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Splitting a String with a Regular Expression In PHP

Here, you will study the final regular expression function preg_split() . The preg_split() Function takes string splitting. This gives you a lot of flexibility when deciding what to split a string on, and is very useful when you need to parse a string written in human – friendly form.

Example

$text = “Garima, Aman and Hemlata”;
$authors = preg_split( “/,\s*|\s+and\s+/”, $text );
echo “ < pre > ”;
print_r( $authors );
echo “ < /pre > ”;

This code splits up the input string into its individual author names. The regular expression matches either a comma followed by zero or more whitespace characters, or the word “and” surrounded by one or more whitespace characters. This means that, whenever one of these two patterns is found in the input string, the string is split at that point, producing the result:

Array
(
[0] = > Garima
[1] = > Aman
[2] = > Hemlata
)

As with explode(), you can limit the number of array elements returned by passing an integer as the third argument to preg_split(). You can also control preg_split() behavior by passing some optional flags as the fourth argument:

    • PREG_SPLIT_NO_EMPTY: It removes any empty substrings from the returned array. This is useful for removing unwanted substrings, as you see in a moment.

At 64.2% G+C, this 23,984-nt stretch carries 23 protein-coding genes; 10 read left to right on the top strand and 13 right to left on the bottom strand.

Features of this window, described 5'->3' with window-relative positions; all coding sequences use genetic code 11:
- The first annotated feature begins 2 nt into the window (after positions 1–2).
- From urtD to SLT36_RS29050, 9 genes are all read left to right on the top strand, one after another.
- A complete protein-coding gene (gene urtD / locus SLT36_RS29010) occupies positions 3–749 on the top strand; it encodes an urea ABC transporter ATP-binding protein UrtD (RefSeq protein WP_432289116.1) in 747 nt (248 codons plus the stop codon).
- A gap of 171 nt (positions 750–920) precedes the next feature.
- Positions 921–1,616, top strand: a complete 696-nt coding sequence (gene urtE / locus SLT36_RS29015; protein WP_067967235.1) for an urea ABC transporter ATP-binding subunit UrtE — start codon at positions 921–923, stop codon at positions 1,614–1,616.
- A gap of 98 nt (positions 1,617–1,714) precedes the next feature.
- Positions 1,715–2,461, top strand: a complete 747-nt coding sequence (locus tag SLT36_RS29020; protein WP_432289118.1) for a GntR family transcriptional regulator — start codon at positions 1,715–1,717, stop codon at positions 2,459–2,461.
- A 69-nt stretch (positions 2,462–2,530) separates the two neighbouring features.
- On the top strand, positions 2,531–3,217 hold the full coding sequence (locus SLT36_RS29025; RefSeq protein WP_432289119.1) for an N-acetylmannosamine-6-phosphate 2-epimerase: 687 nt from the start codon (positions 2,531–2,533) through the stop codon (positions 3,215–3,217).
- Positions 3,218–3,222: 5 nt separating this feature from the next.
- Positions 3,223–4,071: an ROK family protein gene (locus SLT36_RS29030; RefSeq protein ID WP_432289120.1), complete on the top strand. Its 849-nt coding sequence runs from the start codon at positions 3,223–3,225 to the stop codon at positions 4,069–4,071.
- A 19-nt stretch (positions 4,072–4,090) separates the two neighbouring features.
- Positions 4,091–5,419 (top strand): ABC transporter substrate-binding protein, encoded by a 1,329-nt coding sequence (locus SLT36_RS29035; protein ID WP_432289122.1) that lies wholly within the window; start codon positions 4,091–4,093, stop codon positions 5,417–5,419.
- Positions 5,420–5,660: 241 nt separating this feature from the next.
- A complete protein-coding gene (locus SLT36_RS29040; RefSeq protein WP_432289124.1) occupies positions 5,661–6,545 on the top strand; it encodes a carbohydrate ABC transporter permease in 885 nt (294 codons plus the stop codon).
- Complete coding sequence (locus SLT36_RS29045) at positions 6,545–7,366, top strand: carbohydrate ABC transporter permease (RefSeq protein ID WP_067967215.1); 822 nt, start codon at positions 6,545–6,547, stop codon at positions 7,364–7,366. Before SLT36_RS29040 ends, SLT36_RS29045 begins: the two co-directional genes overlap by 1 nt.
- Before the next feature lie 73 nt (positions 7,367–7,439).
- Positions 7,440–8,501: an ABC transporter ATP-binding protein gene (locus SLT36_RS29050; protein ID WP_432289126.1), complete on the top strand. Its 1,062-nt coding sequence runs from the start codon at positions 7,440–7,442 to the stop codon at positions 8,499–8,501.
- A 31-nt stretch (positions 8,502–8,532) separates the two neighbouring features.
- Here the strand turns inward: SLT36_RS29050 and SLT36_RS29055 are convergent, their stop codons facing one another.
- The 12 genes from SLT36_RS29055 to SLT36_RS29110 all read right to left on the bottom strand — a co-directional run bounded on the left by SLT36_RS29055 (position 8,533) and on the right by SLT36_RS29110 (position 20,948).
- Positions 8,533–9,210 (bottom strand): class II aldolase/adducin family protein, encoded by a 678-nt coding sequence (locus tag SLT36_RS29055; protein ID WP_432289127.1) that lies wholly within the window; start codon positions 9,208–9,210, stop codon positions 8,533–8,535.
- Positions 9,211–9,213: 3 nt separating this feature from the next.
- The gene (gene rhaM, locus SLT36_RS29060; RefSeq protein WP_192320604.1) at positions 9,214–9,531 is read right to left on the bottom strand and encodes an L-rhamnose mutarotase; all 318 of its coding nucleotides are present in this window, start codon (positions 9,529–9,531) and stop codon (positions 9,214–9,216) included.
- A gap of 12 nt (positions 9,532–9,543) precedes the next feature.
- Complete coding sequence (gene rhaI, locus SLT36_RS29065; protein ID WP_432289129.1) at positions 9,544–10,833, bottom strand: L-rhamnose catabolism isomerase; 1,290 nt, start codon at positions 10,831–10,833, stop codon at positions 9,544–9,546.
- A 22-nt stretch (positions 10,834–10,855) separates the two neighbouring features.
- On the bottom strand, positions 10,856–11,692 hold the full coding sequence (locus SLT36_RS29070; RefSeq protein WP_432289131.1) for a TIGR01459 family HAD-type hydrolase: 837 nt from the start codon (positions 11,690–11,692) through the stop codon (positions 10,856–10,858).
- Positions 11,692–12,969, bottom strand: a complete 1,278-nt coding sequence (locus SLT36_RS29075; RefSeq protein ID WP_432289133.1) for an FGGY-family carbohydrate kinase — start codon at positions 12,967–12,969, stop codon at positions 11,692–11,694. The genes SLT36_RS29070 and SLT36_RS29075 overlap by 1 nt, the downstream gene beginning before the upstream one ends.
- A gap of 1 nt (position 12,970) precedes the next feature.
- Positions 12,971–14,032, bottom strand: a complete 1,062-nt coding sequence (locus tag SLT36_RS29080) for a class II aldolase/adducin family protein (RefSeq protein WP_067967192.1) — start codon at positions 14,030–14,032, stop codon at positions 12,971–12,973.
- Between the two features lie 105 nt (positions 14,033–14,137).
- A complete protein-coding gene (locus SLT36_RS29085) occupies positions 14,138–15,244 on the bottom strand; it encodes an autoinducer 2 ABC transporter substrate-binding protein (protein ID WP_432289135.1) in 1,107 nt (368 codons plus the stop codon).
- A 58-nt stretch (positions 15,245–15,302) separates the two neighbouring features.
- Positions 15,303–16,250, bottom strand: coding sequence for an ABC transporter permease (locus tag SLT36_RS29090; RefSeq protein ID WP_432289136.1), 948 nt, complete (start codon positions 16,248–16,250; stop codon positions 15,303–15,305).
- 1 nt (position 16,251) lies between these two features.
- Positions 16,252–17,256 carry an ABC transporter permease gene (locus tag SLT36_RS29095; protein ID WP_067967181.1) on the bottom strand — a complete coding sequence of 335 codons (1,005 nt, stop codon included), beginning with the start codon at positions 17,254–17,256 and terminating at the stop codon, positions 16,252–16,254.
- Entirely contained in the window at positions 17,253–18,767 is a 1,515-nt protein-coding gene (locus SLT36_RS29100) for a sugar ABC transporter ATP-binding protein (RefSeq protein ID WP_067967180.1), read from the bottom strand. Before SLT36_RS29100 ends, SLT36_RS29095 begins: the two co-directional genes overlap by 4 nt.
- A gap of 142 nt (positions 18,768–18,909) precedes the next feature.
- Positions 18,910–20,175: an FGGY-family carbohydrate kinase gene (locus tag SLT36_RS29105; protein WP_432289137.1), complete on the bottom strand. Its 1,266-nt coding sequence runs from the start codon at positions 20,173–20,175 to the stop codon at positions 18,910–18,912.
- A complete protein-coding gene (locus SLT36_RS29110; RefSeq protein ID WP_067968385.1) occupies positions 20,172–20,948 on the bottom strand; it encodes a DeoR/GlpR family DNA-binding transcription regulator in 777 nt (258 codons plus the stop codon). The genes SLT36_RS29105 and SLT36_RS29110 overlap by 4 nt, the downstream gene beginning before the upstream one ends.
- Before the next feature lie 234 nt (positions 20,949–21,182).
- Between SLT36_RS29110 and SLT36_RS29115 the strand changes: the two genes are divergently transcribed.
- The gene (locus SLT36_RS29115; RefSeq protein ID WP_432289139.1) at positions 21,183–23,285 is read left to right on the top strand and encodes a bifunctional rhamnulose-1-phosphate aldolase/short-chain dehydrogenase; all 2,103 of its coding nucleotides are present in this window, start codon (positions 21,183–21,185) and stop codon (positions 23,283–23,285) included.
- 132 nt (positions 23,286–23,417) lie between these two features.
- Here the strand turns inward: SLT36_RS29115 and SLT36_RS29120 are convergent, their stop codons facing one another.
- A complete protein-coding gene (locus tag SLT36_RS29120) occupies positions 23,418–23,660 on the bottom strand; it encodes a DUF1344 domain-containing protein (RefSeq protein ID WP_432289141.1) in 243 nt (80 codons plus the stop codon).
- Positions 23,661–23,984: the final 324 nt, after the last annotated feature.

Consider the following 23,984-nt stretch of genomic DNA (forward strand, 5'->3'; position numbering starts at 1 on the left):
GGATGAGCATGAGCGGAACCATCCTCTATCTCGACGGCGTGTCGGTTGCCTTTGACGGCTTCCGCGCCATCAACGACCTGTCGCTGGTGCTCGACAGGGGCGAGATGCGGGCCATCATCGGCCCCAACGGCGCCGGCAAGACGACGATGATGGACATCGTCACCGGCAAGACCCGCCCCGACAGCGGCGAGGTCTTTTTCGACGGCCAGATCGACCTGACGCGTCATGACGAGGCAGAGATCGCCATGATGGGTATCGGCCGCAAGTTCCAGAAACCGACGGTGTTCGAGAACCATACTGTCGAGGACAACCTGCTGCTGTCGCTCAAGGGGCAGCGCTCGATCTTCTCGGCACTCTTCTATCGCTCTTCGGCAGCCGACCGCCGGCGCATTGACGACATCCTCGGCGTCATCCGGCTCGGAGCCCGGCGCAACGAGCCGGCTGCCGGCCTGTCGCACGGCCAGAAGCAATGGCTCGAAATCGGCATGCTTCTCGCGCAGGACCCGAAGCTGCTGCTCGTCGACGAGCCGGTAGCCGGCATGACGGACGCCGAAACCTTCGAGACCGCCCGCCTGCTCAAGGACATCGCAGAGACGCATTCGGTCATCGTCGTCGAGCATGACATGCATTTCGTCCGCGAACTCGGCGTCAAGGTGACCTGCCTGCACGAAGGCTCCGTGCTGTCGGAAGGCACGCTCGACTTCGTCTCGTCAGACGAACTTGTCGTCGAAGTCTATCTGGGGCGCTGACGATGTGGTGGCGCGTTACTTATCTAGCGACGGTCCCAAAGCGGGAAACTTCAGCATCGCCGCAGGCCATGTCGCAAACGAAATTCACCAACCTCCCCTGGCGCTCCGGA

• PREG_SPLIT_DELIM_CAPTURE: It causes any matched subpatterns in the delimiter expression to be returned in the array, as well as the string parts.

 

  • PREG_SPLIT_OFFSET_CAPTURE: This works much like preg_match() PREG_OFFSET_CAPTURE flag. When set, preg_split() returns an array of arrays, where each nested array contains two elements the text of the extracted substring and its position in the original string.

To set multiple flags, combine them with the bitwise OR operator.

Example: PREG_SPLIT_NO_EMPTY | PREG_SPLIT_DELIM_CAPTURE.

If you want to set one or more flags and do not want to limit the number of elements returned, pass – 1 as the third argument.

To see how PREG_SPLIT_NO_EMPTY , consider the example:

Code

$text = “’hello’, ‘goodbye’”;
$letters = preg_split( “/[‘, ]/”, $text );
echo “ < pre > ”;
print_r( $letters );
echo “ < /pre > ”;

Output

Array
(
[0] = >
[1] = > hello
[2] = >
[3] = >
[4] = >
[5] = > goodbye
[6] = >
)

This is because the regular expression causes any of the apostrophe, comma, and space characters to be treated as delimiters. So the string is split right at the start and end because the first and last characters are delimiters, and is also split three times between “ hello ” and “ goodbye ” because preg_split() “ sees ” three empty strings between the apostrophe, comma, and space characters in the input string.

Naturally these empty substrings are unwanted. By setting the PREG_SPLIT_NO_EMPTY flag you can easily remove these substrings from the resulting array:

Code

$text = “’hello’, ‘goodbye’”;
$letters = preg_split( “/[‘, ]/”, $text, -1, PREG_SPLIT_NO_EMPTY );
echo “ < pre > ”;
print_r( $letters );
echo “ < /pre > ”;

Output

Array
(
[0] = > hello
[1] = > goodbye
)

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